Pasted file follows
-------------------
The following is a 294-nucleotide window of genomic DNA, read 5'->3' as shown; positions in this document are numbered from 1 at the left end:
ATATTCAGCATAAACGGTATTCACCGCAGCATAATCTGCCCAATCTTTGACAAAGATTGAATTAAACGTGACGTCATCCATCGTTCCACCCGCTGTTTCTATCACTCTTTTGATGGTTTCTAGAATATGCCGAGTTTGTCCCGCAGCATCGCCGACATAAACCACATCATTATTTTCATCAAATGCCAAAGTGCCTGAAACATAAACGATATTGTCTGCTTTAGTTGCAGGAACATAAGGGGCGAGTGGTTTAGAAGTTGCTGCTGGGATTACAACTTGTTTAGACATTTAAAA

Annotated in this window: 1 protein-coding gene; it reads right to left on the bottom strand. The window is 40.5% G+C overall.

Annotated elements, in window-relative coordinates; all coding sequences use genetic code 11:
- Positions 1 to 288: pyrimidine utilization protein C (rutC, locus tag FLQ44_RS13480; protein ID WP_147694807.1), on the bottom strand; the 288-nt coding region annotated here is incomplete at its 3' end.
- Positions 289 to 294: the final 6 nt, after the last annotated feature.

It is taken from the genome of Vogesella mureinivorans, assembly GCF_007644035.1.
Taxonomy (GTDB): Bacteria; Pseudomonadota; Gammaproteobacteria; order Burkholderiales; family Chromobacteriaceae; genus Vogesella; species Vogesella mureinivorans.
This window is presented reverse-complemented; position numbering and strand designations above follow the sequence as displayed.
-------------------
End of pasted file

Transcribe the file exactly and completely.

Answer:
The following is a 294-nucleotide window of genomic DNA, read 5'->3' as shown; positions in this document are numbered from 1 at the left end:
ATATTCAGCATAAACGGTATTCACCGCAGCATAATCTGCCCAATCTTTGACAAAGATTGAATTAAACGTGACGTCATCCATCGTTCCACCCGCTGTTTCTATCACTCTTTTGATGGTTTCTAGAATATGCCGAGTTTGTCCCGCAGCATCGCCGACATAAACCACATCATTATTTTCATCAAATGCCAAAGTGCCTGAAACATAAACGATATTGTCTGCTTTAGTTGCAGGAACATAAGGGGCGAGTGGTTTAGAAGTTGCTGCTGGGATTACAACTTGTTTAGACATTTAAAA

Annotated in this window: 1 protein-coding gene; it reads right to left on the bottom strand. The window is 40.5% G+C overall.

Annotated elements, in window-relative coordinates; all coding sequences use genetic code 11:
- Positions 1 to 288: pyrimidine utilization protein C (rutC, locus tag FLQ44_RS13480; protein ID WP_147694807.1), on the bottom strand; the 288-nt coding region annotated here is incomplete at its 3' end.
- Positions 289 to 294: the final 6 nt, after the last annotated feature.

It is taken from the genome of Vogesella mureinivorans, assembly GCF_007644035.1.
Taxonomy (GTDB): Bacteria; Pseudomonadota; Gammaproteobacteria; order Burkholderiales; family Chromobacteriaceae; genus Vogesella; species Vogesella mureinivorans.
This window is presented reverse-complemented; position numbering and strand designations above follow the sequence as displayed.